Leading the charge is Ellis (Graham Phillips), a 15-year-old kid who is about to fly off to a prestigious prep school. His loopy, New Age-y mother Wendy (Vera Farmiga) doesn't want him to go, for several reasons: the anxiety of being separated from her child, the fact that Ellis manages her bills, and most importantly, that the prep school is the same one Ellis' father / Wendy's ex-husband (Ty Burrell) attended. Known as "Fucker Frank" around the household, Ellis hardly knows his father, but he realizes that his decision to attend his father's alma mater will get his attention, and likely a request to visit.
Ellis' other close friend is his surrogate father figure: Julian, nicknamed Goat Man (David Duchovny) is a pot-loving botanist who lives in Ellis' family's workshed. He cleans their pool, does the gardening, and tends to the goats, occasionally disappearing to go on vision quests out in the desert. Ellis and Goat Man are probably as close as Ellis is to any member of his "family," but when Ellis reaches school, Goat Man has trouble contacting him (seeing as the mailman knows Goat Man is sending him weed), and their relationship becomes strained. Meanwhile, Ellis fights with his new roommate, Barney (Nicholas Lobue), a layabout who wants to get into Yale without doing the work and has a strained relationship with his own family.
Sometimes, I'll tell someone about a movie I watched, and they'll tell me they didn't like it because they found the characters unlikable. Personally, just because I wouldn't like someone in real life doesn't mean I won't accept them on screen, because the movie may be playing up the character's obnoxiousness for comic effect, or it just may not matter to me whether or not the characters are good people. Goats is a movie that broke me. Ellis is angry at everyone for decent reasons, but the movie makes all of them seem selfish. His mother won't talk to him the way he wants to, so he stops returning her calls. He yells at his father over Thanksgiving dinner for not being there for him, and when his future stepmother (Keri Russell, in one of the movie's few likable roles) reassures Ellis how much his father cares for him, he hardly seems remorseful and never apologizes. After being bitter for a whole semester, he discovers why Goat Man's packages haven't been getting to him, and still treats Goat Man like crap when they go on another hike together a day later.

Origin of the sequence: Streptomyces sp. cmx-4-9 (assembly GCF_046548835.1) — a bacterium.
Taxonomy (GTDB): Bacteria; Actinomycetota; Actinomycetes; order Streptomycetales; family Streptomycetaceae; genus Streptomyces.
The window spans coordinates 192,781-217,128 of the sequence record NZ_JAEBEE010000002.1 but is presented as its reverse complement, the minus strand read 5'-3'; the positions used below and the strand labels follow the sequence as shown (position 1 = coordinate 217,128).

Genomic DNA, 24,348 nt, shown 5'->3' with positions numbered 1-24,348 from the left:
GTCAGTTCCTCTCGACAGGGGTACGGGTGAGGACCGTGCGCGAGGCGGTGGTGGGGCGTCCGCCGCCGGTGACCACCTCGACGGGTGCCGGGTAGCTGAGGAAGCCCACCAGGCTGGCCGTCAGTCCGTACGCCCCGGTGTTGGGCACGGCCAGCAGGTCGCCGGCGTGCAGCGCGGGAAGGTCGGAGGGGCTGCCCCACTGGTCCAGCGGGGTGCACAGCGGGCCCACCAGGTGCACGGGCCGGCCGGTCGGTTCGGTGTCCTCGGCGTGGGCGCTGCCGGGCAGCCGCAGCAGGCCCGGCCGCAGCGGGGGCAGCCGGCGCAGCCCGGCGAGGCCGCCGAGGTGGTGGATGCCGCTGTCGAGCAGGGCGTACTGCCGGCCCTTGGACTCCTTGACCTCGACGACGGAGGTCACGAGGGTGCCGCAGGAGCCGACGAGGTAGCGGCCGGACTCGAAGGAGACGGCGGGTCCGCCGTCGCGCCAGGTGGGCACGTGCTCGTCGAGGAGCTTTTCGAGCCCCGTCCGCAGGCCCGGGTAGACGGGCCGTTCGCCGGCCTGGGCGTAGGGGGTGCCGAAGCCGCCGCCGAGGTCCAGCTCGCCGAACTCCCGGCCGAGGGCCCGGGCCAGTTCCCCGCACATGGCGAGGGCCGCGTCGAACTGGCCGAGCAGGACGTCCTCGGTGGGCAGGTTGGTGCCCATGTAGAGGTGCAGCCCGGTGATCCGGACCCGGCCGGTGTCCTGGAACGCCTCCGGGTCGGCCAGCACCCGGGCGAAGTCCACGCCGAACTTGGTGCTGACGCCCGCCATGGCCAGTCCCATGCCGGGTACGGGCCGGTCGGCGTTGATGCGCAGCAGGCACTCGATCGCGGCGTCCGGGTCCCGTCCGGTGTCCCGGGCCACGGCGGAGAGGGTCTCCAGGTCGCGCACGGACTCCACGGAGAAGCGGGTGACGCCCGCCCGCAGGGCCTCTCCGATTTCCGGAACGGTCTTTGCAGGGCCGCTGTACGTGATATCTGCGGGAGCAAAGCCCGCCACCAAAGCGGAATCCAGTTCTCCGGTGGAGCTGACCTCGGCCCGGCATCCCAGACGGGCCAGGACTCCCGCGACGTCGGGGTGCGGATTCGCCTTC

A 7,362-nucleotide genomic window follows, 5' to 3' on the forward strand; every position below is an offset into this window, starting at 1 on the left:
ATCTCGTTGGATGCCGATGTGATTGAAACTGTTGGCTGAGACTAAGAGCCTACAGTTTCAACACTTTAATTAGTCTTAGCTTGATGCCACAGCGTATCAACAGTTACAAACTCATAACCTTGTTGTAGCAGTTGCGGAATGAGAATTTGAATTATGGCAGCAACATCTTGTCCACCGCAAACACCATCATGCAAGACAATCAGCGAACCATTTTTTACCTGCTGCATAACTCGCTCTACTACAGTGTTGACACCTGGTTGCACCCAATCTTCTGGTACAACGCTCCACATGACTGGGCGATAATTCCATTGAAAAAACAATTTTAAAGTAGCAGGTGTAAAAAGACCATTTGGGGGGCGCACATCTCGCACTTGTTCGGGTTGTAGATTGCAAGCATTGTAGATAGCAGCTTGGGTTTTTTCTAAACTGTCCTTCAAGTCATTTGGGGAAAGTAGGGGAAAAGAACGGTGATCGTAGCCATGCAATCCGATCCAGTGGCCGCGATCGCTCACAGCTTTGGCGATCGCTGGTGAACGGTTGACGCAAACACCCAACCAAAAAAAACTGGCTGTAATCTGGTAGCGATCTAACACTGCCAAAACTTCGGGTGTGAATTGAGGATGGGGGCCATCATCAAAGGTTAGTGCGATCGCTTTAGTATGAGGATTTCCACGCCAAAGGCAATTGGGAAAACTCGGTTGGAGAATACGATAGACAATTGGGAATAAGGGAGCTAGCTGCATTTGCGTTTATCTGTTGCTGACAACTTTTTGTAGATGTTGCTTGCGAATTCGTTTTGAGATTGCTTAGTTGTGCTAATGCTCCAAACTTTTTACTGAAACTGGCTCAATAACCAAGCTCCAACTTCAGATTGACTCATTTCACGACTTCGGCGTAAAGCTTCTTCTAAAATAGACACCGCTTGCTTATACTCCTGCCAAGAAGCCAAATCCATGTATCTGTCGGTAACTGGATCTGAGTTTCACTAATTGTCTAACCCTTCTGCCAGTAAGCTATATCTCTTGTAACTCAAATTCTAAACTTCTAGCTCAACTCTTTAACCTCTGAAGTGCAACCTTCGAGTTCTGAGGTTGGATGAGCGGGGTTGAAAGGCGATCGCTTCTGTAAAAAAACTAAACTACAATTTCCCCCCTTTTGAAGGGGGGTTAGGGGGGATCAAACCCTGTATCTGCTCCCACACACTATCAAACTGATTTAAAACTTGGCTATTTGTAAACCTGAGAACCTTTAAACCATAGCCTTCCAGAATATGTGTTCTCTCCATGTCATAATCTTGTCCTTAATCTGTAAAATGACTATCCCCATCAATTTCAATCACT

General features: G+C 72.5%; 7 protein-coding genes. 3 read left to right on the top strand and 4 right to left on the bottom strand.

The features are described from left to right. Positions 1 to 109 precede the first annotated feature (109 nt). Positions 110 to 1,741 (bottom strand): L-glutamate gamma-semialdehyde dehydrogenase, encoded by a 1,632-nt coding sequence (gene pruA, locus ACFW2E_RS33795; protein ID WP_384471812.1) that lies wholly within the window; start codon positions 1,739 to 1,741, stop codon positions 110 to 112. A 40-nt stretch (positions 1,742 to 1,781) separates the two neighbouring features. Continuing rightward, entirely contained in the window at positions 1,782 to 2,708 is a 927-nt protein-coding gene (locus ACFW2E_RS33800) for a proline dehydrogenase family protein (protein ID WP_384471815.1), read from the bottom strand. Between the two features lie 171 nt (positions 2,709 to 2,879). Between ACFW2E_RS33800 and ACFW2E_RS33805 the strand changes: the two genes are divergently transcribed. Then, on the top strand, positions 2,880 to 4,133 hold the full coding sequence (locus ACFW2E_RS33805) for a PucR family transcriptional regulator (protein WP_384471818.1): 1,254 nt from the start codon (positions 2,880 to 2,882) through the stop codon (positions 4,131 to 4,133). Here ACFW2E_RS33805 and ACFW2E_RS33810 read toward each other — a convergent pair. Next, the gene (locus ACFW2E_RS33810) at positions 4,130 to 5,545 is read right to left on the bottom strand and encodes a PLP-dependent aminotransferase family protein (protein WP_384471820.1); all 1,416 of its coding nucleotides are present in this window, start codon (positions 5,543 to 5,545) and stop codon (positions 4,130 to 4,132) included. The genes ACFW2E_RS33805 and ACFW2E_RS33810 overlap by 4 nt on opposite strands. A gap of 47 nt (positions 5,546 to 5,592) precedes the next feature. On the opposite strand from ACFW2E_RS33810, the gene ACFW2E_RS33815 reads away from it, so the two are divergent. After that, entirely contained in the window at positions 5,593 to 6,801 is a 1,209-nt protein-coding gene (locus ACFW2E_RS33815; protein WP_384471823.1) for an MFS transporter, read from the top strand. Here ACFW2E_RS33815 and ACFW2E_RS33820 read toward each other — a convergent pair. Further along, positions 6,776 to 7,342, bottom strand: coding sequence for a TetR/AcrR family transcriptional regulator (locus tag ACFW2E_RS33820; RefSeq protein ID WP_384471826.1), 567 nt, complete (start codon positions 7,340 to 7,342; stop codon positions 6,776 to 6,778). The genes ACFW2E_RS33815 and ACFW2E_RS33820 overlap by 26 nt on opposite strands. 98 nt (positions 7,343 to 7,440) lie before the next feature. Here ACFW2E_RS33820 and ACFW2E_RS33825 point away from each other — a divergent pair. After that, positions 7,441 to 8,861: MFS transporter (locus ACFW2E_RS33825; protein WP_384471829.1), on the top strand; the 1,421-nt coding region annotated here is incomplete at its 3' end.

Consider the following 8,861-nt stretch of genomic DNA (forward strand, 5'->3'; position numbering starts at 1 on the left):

Obnoxiousness is hardly restricted to Ellis. Wendy gets involved with a new boyfriend, Bennet (Justin Kirk), who thinks of Goat Man more like "the help" than a gardener, cheats on Wendy, refuses to open the lines of communication between Ellis and his mother, and is never, ever relevant to the plot. Next door to Ellis' house, there's a girl named Aubrey who throws rocks at him (Adelaide Kane) and accuses him of being a pervert. She sleeps with Goat Man for no reason and then disappears from the movie. She is introduced in Ellis' voice-over: "at the risk of sounding misogynist, she's kind of a rancid bitch," which is funny, because the only other major female characters in the movie are Aubrey, a girl at Ellis' school who is accused of being a hooker (Dakota Johnson), and Wendy, who is never less than an awful, neurotic basket case. I have to believe that it's Russell's work that makes Ellis' stepmom seem kind and understanding.
To top off the Goats experience, once the movie's stocked up on irritating characters, it really has no cohesive or interesting story to tell about any of them. Although Ellis leaving appears to throw much of his family into turmoil, there's no actual conflict here other than the absence of harmony. I guess it's not surprising, then, that the problem seems to resolve itself for no other reason than the film being almost over. People who acted irrationally suddenly start getting it together. Rifts are repaired by a letter or a comment when those same things didn't work an hour earlier, mostly because all the characters were being stubborn and resentful. Burrell invests the movie's final minutes with a few light notes, but they're totally unearned.
The Video and Audio
A 5.1 DTS-HD Master Audio track lends a nice vibrance to the movie's music and desert atmosphere. The twang of the guitar strings, the wind in the open vistas, and of course, the goats all sound very nice in high-def. As with so many titles I seem to review, Goats isn't too dynamic when it comes to audio, so the track doesn't need to do much, but it sounds the way it should, with some nice directional effects provided by passing cars, or maybe Vera Farmiga doing primal scream therapy with Minnie Driver. English captions for the deaf and hard of hearing and Spanish subtitles are also provided.
"Moments: The Making of Goats" (10:37. HD) is a kinda nice, kinda pretentious fly-on-the-wall making-of that's into the atmosphere and "moments" on set -- nothing particularly significant.
"Mailman's Lament" (2:29) is a bizarre little audio clip about mail delivery, which plays over a still from the film. Finally, "Home Movies" (2:50) is not home video of the film being shot, but more home video footage of the characters, as glimpsed in the film's credits. If you've ever wanted to see almost three silent minutes of "old-timey" footage of a bearded David Duchovny and Vera Farmiga holding a baby in front of an old truck, here's your chance.
An original theatrical trailer (2:15, HD) for Goats is also included.